Mode For Joe: Joe Henderson

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Why should I bother with this:-  The track- Mode for Joe is wonderful.  Interesting line-up with vibes and trombone.  Amazing cover photography.  Branford Marsalis liked the album so much that he learned all of Joe Henderson’s solos by heart.  Challenging and varied; probably not recommended as an early addition to a new jazz collection- but it repays extended listening.

The band etc:- Joe Henderson (tenor sax); Lee Morgan (trumpet); Curtis Fuller (trombone); Bobby Hutcherson (vibes); Cedar Walton (piano); Ron Carter (bass); Joe Chambers(drums).  Recorded 27 January 1966.  Rudy Van Gelder Studio, Englewood Cliffs, New Jersey.  Sleeve Notes: Leonard Feather.  Cover photos: Francis Wolff.  Cover Design: Reid Miles.  Issued as Blue Note 4227.

The Music:-  Mode for Joe was recorded at the start of 1966 at a time of great change and dynamism, socially, politically and in jazz.  It represents Joe Henderson’s fifth and final Blue Note session as a leader in the 60’s, although he was to return with his excellent The State of The Tenor: Live at the Village Vanguard in 1985.  Written at a time when contemporaries were pushing deeply into free jazz, this one strains at the edges within clearly defined tunes.

It features an adventurous, non-standard lineup that extends to seven musicians, with vibes and trombone adding to the mix.   Some of the compositions will scare off the dinner jazz set as Henderson and Morgan veer towards free and expressive playing over complex rhythms.  Eight years earlier, Curtis Fuller had made a memorable contribution to the session which resulted in John Coltrane’s Blue Train and he is on fine form here too.

The opening track A Shade of Jade takes no prisoners with tenor sax and later trumpet delivering solos that sound like an urgent street corner dialogue of exaggerated points of view that the listener had better hear, or else!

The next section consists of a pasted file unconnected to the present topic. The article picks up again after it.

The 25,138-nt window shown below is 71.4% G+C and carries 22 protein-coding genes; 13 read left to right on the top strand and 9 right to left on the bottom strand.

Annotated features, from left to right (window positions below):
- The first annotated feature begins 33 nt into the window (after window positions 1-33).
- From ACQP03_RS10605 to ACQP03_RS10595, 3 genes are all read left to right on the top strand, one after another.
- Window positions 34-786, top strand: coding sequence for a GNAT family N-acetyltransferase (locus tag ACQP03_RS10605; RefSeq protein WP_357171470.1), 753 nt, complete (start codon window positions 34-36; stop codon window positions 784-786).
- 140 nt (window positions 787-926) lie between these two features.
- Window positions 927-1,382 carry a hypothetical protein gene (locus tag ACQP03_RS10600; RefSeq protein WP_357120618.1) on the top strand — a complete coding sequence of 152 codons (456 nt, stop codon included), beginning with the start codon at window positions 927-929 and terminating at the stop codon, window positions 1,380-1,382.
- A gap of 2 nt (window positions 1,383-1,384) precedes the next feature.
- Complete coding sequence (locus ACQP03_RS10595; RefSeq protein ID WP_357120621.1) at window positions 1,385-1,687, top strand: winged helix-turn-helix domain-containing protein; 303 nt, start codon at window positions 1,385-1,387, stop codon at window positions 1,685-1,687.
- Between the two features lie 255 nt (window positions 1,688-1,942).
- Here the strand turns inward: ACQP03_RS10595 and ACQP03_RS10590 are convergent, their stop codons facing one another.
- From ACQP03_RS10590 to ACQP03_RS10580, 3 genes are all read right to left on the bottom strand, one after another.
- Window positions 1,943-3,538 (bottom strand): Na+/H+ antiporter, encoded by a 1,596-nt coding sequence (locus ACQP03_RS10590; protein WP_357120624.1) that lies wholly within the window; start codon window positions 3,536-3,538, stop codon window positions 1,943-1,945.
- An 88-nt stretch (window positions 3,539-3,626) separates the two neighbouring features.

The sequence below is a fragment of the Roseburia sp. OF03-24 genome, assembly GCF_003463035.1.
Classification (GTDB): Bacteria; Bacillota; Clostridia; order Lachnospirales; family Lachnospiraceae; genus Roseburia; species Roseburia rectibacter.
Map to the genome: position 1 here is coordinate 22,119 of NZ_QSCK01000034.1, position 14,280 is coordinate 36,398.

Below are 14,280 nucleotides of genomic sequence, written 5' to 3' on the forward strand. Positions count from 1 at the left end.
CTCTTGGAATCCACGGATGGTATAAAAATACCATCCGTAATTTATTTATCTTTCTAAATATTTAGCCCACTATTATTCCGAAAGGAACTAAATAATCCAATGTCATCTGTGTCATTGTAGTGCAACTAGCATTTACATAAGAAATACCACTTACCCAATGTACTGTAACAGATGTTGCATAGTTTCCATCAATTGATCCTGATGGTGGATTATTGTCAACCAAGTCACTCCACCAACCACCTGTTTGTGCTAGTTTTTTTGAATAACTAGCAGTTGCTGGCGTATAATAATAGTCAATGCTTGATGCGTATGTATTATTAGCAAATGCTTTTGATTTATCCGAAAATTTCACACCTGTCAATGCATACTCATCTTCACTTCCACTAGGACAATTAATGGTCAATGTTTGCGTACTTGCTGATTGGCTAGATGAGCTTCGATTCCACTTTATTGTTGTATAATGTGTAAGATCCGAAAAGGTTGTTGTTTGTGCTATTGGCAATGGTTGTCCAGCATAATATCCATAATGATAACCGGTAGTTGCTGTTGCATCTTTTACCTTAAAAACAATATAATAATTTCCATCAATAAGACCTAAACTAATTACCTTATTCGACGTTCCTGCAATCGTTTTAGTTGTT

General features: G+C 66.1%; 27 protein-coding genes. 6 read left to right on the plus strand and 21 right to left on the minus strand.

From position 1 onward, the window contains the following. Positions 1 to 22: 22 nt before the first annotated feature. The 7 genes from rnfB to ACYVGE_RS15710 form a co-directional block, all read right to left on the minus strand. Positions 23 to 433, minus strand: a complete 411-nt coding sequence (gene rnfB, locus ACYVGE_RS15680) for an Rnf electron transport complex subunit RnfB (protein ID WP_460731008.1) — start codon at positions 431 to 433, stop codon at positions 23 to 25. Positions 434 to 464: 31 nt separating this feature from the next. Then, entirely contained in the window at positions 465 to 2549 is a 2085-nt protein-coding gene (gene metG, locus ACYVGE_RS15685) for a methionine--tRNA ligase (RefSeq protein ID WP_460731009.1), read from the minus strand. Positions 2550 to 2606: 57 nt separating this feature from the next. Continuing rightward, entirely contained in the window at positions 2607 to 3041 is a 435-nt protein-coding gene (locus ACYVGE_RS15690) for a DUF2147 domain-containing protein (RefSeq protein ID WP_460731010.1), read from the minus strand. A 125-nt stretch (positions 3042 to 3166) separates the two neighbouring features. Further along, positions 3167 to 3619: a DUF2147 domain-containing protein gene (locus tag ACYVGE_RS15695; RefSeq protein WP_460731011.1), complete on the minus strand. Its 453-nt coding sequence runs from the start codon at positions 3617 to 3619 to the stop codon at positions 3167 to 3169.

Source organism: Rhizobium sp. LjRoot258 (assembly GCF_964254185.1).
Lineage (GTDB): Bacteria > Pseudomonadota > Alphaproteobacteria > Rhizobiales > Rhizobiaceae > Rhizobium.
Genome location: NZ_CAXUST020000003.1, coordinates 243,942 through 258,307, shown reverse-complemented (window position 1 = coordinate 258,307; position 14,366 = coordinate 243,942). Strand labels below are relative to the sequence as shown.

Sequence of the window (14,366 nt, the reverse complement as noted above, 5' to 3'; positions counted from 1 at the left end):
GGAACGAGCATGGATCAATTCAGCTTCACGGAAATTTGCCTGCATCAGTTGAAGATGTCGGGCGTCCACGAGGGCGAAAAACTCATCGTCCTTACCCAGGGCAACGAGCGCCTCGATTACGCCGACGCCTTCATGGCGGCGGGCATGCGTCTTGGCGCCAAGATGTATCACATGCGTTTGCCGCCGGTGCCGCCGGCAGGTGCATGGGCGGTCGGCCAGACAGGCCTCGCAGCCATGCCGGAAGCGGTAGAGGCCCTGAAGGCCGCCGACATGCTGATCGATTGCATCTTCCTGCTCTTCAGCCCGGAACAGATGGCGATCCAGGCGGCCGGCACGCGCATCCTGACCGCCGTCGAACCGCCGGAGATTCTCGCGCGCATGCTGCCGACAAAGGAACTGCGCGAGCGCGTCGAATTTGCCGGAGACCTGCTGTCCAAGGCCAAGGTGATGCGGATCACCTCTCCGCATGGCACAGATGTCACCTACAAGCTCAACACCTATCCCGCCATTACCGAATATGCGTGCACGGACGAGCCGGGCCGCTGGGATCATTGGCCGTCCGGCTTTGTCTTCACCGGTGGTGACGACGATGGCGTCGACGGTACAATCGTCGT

The wonderful Mode For Joe is altogether more relaxed, a track of great beauty after an introduction to the tenor solo that verges on the sour.  Then we hear the vibes and trombone.  Pure sophistication.  I’ve Gilles Peterson (circa 1995) to thank for introducing me to this track.  Take a listen- what do you think of it?  (YouTube: courtesy of Andrew Jackson).

http://www.youtube.com/watch?v=jrTJd8lxH58

Black starts with a dramatic intro before heading off with a lively theme.  I probably would have sequenced this as the opening track for the album as it doesn’t frighten the horses.

Caribbean Fire Dance (YouTube: courtesy of 1blue1) has some great celebratory percussive rhythms driving things forward.  It is samba and more and a dancer could certainly make great use of it- must play it to a mate who is into salsa very soon (that’s you Pete).  Granted is straightforward hard bop while Free Wheelin’ closes the set with some delightful funk-tinged piano from Cedar Walton.

http://www.youtube.com/watch?v=IWdOj89hN1k

Leonard Feather provides the sleeve notes which are informative after he leaves behind his dig at Motown which was ruling the airwaves at the time.  He rejects “…the whanging guitars, adolescent lyrics and…massive accumulation of percussion” emanating from Detroit but then goes on to praise jazz alumni from Motor City, including Joe Henderson, Morgan and Curtis Fuller.  If you google Feather you will frequently find the term ‘acerbic’ in the articles you source but, because its nearly the weekend, I’m not going to be too hard on him here.

The cover:-  One of my all-time favorites.  I love the sequence of three photos of Joe Henderson: seemingly in conversation; contemplating and then taking a drag on his cigarette (sadly, Joe Henderson died of heart disease after suffering from emphysema in his final years).  Great portraiture fromFrancis Wolff though.

My copy of this album is on a CD which predates the 2003 digital remaster in the Rudy Van Gelder series, but which contains the alternative version of Black (also on the RVG collection).  CD’s of this great album cost from @£4.50 on Amazon, if you can put up with what the excellent London Jazz Collector calls ‘the evil silver disc’.  I would like a mint / near mint, vintage vinyl 1966 Blue Note first pressing-  but they seem to go for north of £90 at auction.

 

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